This new paper is from our friend Kent Clizbe, well known to regular readers, and is entitled “Research Protocol for Testing Deception Detection Methods,Techniques and Technology to Identify High-Stakes Liars” (link updated). This was my idea to promote this paper, not Clizbe’s. We need something to break the monotony of coroandoom tyranny stories.
Researching accuracy in deception detection methods is fraught with complications. Probably the most difficult task is designing a research protocol that involves subjects who are real Liars or Truth-tellers. Especially in emulating high-stakes situations, it is not realistic to use naive college students who simulate lies as subjects.
Real high-stakes Liars share few characteristics with volunteer college students in a Psychology section. Real high-stakes Liars are savvy and trained terrorists, spies, and criminals. A working deception detection method would be able to identify high-stakes Liars before they cause great damage—the 9/11 hijackers, Harold James Nicholson, or Bernie Madoff, are prime examples. There is little value in identifying college students simulating lies. The demand for a real working deception detection method is massive. To this end, security agencies, private and government, have spent billions of dollars on deception detection efforts in just the last decade.
A second essential requirement for testing high-stakes deception detection techniques is the actual need for real-time results. Most real-world deception detection is attempted in brief person-to-person interactions—not in a video room with unlimited time to play back footage for minute examination. A realistic deception detection research protocol should provide subjects who can interact with the method being tested in real-time.
This paper lays out a research protocol that provides subjects who emulate real-life, real-time high stakes Liars or Truth-tellers, and outlines a head-to-head protocol to evaluate competing methods, using the same Liars and Truth-tellers, on a level playing field.
Using this research protocol for a side-by-side comparison of deception detection methods could provide solid and reliable evidence and data about the usefulness and accuracy of competing approaches. This evidence and data could drive research and applications towards more useful deception detection solutions.
We’ve done lie detectors many times in the past (example). My interest stems first from my military experience, in which, because I had a super duper clearance of some kind (I did crypto), I had to be periodically screened for being a spy.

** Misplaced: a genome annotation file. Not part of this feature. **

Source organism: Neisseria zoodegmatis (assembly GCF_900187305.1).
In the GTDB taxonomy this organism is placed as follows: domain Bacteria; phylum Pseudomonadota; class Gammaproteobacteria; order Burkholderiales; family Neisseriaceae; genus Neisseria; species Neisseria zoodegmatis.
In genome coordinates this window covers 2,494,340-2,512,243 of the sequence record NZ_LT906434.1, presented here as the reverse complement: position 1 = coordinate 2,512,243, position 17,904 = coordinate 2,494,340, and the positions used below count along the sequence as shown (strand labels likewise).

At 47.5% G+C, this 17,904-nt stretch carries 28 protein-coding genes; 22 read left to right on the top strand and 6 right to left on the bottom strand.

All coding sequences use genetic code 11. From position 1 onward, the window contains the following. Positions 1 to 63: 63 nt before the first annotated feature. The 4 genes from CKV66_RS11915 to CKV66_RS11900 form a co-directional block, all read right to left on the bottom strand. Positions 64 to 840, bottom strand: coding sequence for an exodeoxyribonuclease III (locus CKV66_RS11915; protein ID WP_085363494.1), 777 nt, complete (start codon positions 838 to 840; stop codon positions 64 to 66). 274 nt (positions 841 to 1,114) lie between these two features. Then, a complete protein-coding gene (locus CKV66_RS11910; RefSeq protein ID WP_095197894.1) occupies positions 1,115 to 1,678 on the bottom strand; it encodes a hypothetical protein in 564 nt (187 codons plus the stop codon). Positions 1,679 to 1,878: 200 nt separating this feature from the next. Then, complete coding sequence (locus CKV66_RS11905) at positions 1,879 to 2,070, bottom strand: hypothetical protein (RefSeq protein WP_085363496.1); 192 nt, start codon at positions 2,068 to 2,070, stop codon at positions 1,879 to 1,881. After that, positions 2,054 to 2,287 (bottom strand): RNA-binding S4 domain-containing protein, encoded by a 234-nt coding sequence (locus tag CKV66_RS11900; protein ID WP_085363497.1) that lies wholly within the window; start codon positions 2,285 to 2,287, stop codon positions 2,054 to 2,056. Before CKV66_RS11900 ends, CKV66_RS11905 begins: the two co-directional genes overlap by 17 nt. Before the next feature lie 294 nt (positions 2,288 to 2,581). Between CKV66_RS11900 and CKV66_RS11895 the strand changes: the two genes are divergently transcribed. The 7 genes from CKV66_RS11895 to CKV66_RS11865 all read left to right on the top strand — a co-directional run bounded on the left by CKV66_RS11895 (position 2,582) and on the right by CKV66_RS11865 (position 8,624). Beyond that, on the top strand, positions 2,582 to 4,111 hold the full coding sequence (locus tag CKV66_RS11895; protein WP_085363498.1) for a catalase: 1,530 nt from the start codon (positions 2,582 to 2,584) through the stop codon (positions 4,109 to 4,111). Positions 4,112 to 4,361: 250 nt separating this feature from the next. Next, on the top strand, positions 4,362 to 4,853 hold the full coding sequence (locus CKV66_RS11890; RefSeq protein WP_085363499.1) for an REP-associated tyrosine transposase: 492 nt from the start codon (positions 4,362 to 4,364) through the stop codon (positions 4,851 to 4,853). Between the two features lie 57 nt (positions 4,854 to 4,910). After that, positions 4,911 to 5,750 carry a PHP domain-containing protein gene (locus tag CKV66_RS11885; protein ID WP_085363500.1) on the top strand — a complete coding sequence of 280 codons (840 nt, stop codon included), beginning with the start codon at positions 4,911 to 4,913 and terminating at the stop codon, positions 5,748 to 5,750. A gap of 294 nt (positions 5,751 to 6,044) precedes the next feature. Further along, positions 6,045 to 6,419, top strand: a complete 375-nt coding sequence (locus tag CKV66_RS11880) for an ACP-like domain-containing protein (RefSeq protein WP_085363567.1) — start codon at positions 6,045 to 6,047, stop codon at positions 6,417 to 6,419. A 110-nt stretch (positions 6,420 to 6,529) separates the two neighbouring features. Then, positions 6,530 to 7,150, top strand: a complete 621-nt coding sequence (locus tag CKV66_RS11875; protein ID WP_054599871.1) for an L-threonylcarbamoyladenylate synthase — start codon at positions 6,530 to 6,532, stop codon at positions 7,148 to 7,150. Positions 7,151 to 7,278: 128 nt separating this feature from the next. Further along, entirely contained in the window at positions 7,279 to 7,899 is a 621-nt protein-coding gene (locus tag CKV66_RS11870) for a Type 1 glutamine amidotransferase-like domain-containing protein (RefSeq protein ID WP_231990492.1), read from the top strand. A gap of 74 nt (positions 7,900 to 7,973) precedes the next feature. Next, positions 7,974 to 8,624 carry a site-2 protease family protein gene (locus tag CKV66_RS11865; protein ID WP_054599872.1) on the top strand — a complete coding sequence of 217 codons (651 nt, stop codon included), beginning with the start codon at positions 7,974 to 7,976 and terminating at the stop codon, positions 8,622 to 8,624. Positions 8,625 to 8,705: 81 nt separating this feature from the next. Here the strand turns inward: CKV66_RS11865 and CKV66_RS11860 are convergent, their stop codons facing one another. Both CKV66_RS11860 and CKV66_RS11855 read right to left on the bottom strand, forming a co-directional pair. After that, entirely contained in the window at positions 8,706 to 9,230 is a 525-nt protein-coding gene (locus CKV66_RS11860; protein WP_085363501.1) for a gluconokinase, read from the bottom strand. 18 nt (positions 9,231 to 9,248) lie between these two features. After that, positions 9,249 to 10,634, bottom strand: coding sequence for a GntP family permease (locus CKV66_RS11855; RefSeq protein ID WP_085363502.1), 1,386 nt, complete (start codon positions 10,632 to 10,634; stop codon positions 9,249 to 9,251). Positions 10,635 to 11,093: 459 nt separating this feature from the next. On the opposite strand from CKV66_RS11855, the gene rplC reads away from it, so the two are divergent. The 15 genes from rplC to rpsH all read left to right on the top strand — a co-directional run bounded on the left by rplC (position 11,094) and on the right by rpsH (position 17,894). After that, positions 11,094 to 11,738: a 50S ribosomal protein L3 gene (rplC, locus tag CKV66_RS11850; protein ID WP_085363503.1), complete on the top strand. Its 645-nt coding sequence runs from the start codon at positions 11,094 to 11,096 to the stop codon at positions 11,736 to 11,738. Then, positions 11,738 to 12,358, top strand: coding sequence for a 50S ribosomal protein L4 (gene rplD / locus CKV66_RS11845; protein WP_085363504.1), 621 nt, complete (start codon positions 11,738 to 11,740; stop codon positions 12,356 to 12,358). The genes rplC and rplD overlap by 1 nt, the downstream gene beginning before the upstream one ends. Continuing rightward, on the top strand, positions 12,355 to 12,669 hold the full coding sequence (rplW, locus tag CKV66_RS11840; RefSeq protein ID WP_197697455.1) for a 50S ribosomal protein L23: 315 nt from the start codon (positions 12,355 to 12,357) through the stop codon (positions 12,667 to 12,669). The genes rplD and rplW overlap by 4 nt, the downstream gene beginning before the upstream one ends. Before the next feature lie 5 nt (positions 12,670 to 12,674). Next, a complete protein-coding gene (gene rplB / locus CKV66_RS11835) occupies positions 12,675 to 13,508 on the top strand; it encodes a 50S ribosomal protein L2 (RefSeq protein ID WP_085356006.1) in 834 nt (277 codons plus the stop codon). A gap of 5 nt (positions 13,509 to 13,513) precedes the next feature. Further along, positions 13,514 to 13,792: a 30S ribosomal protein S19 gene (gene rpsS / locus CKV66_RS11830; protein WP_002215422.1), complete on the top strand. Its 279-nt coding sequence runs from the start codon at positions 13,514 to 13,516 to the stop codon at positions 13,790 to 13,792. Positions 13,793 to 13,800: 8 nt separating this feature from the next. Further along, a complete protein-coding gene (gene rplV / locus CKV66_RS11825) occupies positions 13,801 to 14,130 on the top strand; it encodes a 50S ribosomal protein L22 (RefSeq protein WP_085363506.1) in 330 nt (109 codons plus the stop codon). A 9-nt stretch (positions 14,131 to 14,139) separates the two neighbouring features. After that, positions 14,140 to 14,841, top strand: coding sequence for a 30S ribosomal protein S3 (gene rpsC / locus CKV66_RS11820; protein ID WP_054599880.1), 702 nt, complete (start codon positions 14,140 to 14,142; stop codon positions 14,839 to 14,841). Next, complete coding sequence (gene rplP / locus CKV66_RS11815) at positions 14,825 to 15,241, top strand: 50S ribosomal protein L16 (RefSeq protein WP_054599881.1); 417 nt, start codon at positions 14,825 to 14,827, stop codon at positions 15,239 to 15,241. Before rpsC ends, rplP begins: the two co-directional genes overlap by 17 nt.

These sessions were always asinine. There you sit strapped to a machine, which is meant to be intimidating. Then the interrogation begins. More intimidation. There is always a demonstration the machine “works”, which is meant to be intimidating but is instead ludicrous, for the very reasons Clizbe points out: everybody knows the answers in advance.
I won’t repeat those stories again, except to reaffirm two things: (1) it is certain interrogation can work and can be fruitful, but can also cause false confessions, both ancient truths; (2) machines to detect lies don’t work, and can’t. Further, it is pure scientism to suppose they could.
Lie detectors—they don’t call them that anymore, finding the name low class, which is why I insist on it—are big business. You will not be at all surprised Experts in government insist on them. And, worse, rely on them.
Ours in an age of great stupidity. We succumb almost at once to anything with blinking lights or (my favorite) done on a computer. Lie detectors are both. The desire that they work, and can relieve the minds of those who deal in secrets, is strong. That desire, matched with scientism, is all the proof Experts need that lie detectors are reliable.
Clizbe disagrees, and proposes a new and better test of them. This is sorely needed.
Much current testing is like that used when you’re sitting strapped to a device. One example. The interrogator asks you to pick a number from one to ten, say six. He then asks you each number in turn. “Was your number one, two…?” You are supposed to say no to all. At six you are, of course, lying. The interrogator will make a fuss about the results at six, which “proves”, to him anyway, and to the gullible, the device works.
Clizbe is forced to remind us “Espionage agents, criminals, terrorists, and con-artists are practiced liars.” (He forgot to add journalists.) They are good at lying. That’s why all the successful spies have defeated lie detection. Therefore any test must use practiced liars, else it is worthless.
His brilliant solution is to use actors as subjects. We all recall how ancient society viewed actors with deserved suspicion because of their ability to fake emotion and tell lies. They rightly did not trust actors in any position which required truth. Clizbe puts to work.
You can, and should, read the full details in the paper. (I discussed with him various ways of statistically scoring the results, should his plan ever be implemented.)
A twist just now occurs to me. Obviously, any fool can use a computer these days, or operate, say, a stud finder, without having any knowledge whatsoever of how these devices work. You do not need an electronics engineer to use these machines. They just work, if you press the right buttons.
Any true lie detector should work in the absence of a person trained in how people lie. Interrogators have skill. That skill should be removed from test of the lie detection machine.
Thus, train any civilian which buttons to press, and put Clizbe’s protocol into service.
Buy my new book and own your enemies: Everything You Believe Is Wrong.
Subscribe or donate to support this site and its wholly independent host using credit card or PayPal click here